Alford Plea for the Memphis 3

Three boys were convicted at trial in 1993 for killing three second grade boys. There has been question for many years as to whether they had adequate assistance of counsel during their trials, and the parents of one slain boy believe the convicted killers are 100% innocent.

So the question remains, how did these boys, now grown men, plead guilty to get out of prison?

There are several types of pleas that are available in our legal system. An individual can enter into a “Plea in Abeyance”, for instance, that puts the guilty plea “on hold” for a predetermined period of time with specific conditions. Pay your fine, stay out of trouble, and the court will dismiss all charges against you, or enter your guilty plea to a much lesser charge. This is common for traffic violations where the actual conviction becomes a non-moving violation that will not affect licensing or insurance rates.

An Alford Plea is a little different. The individual who enters an Alford plea maintains their innocence. They acknowledge that there is evidence against them, that there is a change (even a likely chance) that they would be convicted of the charges against them, but they maintain that they are innocent.

The court, on the other hand, enters the Alford Plea as guilty, which allows them to sentence the accused (now convicted) individual as though they had been “found” guilty at trial. Let’s be frank, however. The sentencing is agreed upon prior to the entry of the Alford Plea and courts around the country are pretty good at keeping their word. When the Memphis 3 entered their Alford Pleas today, they already knew they would be sentenced to “time served.”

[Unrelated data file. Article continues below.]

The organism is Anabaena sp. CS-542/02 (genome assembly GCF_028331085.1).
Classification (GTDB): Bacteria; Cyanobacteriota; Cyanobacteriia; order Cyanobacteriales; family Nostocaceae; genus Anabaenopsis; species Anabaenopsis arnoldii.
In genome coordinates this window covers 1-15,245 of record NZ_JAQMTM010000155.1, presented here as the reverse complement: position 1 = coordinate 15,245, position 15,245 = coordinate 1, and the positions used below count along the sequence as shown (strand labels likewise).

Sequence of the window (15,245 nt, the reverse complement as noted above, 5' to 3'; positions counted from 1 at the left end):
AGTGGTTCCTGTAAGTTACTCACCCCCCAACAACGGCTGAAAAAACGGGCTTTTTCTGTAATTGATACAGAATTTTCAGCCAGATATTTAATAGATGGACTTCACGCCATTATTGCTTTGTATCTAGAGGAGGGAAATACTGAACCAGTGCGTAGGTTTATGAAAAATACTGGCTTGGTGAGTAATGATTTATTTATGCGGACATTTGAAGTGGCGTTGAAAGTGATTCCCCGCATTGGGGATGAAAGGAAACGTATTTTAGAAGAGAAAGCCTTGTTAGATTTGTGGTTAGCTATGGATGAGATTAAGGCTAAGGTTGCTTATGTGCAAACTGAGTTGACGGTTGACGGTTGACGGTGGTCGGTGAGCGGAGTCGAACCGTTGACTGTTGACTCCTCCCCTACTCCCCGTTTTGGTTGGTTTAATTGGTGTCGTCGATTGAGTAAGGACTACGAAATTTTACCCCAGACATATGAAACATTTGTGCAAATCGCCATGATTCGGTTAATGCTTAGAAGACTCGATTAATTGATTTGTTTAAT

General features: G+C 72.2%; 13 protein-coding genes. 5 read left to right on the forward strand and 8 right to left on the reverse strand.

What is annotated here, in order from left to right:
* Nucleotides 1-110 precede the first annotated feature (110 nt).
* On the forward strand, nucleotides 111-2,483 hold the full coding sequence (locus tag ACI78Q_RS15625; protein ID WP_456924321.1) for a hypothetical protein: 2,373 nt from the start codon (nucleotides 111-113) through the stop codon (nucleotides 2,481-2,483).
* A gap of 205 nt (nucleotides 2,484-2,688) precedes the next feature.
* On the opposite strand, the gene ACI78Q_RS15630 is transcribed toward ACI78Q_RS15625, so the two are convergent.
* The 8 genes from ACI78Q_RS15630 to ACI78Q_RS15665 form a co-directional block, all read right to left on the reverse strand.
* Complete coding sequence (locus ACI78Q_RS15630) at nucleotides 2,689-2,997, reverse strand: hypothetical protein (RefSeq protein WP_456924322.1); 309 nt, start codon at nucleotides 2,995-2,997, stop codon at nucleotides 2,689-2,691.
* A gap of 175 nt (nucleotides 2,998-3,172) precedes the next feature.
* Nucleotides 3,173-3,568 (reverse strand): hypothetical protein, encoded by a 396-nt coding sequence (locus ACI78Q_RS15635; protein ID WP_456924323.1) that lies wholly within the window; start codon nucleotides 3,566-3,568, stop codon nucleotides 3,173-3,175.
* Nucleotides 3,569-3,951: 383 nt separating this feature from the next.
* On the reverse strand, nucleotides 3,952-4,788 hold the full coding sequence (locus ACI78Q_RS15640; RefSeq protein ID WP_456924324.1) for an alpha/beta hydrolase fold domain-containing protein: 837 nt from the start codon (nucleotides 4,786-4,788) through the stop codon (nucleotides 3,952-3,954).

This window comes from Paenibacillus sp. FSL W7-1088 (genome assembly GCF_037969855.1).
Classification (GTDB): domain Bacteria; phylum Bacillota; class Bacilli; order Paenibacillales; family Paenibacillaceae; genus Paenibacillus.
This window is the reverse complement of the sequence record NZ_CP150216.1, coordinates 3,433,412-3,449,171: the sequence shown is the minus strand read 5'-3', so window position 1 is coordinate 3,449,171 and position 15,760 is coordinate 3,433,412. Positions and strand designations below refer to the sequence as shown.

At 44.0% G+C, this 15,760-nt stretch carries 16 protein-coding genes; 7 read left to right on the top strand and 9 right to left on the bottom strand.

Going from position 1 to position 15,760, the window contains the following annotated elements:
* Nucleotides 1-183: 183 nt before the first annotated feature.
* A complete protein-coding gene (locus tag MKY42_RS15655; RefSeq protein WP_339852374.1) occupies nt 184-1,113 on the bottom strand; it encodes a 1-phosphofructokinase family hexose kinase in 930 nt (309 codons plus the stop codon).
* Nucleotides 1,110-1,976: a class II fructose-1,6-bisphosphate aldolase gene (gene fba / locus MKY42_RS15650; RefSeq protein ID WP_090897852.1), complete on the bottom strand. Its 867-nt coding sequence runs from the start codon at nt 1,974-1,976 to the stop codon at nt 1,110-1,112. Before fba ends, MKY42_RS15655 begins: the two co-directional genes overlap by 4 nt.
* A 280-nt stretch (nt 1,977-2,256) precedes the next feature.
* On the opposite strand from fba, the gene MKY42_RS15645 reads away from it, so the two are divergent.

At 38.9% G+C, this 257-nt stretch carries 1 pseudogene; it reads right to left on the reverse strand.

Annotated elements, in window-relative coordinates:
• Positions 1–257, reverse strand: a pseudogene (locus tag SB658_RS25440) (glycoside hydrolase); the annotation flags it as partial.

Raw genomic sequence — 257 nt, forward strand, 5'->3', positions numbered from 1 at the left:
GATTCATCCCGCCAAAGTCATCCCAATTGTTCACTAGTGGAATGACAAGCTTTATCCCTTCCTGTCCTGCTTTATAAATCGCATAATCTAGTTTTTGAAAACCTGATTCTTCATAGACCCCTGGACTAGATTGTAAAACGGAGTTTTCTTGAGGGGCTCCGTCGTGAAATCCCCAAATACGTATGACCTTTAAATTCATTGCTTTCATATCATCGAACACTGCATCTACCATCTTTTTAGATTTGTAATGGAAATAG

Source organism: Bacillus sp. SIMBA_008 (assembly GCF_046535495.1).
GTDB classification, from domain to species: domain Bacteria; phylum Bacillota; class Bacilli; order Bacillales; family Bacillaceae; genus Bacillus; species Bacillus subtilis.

This effectively made them free men. They walked out of the courtroom with unsupervised probation for the next 10 years, but essentially they are free.

They also have the right to proclaim that they are innocent and the court can’t contradict them. When court officials speak of this case, they must acknowledge that the Memphis 3 claim to be innocent.

Ultimately, the deal isn’t perfect for either side. An Alford Plea doesn’t give anyone the satisfaction of “winning” or “proving” anything. The prosecution is robbed of their chance to prove, beyond a reasonable doubt, that these men committed murder. The men do not get the chance to be vindicated.

At least, not yet.


Personal Experience

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